Synthesize testosterone

On the flip side, a deficiency in the major male sex hormone—a condition that burdens some million American men over the age of 45, according to US census data—is, well, far from sexy. Side effects of “Low-T” include low libido, limp erections, hair thinning, muscle loss, fat gain, depression … In fact, one study found that that the lower a man’s testosterone levels, the higher his risk of death from any cause—heart disease in particular. Adding insult to injury, the Food and Drug Administration says there's little evidence that testosterone drugs are beneficial. ( Did we mention depression? ) The good news is you can boost your testosterone naturally, and diet plays a key role. So grab a pen, jot down a grocery list of these Eat This, Not That! -approved, T-boosting foods and get ready to unleash your hard-wired alpha male.

Wondering about the lack of veggies on this list? That’s because B12 is found almost entirely in animal products; vegetable sources have negligible levels of the nutrient. Sorry, vegetarians, but that extends to regular tofu, which is a good source of protein — but zilch B12. The exception is fortified tofu, such as Nasoya Tofu Plus, which is pumped up with additional nutrients, including B vitamins. A 3-ounce portion also contains 7 grams of muscle-friendly protein. If you’re a vegetarian or vegan whose libido has gone limp, you may want to do a cost-benefit analysis of tofu as a protein source and consume it sparingly, as some studies have shown that it can lower testosterone levels. If you’re concerned, you can always double down on these testosterone-boosting foods .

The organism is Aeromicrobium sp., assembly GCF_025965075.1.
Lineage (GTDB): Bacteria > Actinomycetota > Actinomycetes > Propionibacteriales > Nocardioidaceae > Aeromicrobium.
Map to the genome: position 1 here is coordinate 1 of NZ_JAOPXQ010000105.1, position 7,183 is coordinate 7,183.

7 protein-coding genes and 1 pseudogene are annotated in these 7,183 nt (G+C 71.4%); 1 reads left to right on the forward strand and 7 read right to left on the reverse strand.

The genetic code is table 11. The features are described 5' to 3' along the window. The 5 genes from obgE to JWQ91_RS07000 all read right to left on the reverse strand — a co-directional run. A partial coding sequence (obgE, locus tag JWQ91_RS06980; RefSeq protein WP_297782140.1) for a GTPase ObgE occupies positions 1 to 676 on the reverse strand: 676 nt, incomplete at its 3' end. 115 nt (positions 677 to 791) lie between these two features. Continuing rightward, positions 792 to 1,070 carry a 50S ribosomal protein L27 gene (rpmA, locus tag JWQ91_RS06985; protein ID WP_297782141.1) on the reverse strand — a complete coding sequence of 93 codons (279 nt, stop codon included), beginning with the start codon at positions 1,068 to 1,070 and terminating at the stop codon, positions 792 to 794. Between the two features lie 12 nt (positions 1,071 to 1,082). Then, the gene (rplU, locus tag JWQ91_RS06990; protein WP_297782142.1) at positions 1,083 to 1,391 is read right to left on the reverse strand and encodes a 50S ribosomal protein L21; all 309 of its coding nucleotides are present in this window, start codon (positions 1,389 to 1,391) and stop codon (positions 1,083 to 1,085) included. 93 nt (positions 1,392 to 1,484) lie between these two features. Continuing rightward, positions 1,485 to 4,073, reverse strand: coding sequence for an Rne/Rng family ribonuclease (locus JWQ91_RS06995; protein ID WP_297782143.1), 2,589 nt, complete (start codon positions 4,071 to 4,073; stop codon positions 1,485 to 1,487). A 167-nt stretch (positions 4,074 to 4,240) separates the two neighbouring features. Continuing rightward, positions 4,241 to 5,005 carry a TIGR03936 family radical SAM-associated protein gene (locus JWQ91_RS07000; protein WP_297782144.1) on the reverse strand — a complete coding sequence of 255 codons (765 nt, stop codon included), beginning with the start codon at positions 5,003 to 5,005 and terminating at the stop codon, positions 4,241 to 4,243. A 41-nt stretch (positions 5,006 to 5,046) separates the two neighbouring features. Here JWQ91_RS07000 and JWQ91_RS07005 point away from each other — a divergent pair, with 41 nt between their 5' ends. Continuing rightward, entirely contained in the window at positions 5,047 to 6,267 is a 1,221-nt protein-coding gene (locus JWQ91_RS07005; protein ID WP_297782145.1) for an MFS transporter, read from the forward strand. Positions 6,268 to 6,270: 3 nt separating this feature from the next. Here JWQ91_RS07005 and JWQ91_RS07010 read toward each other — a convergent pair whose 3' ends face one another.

Synthesize testosterone

synthesize testosterone

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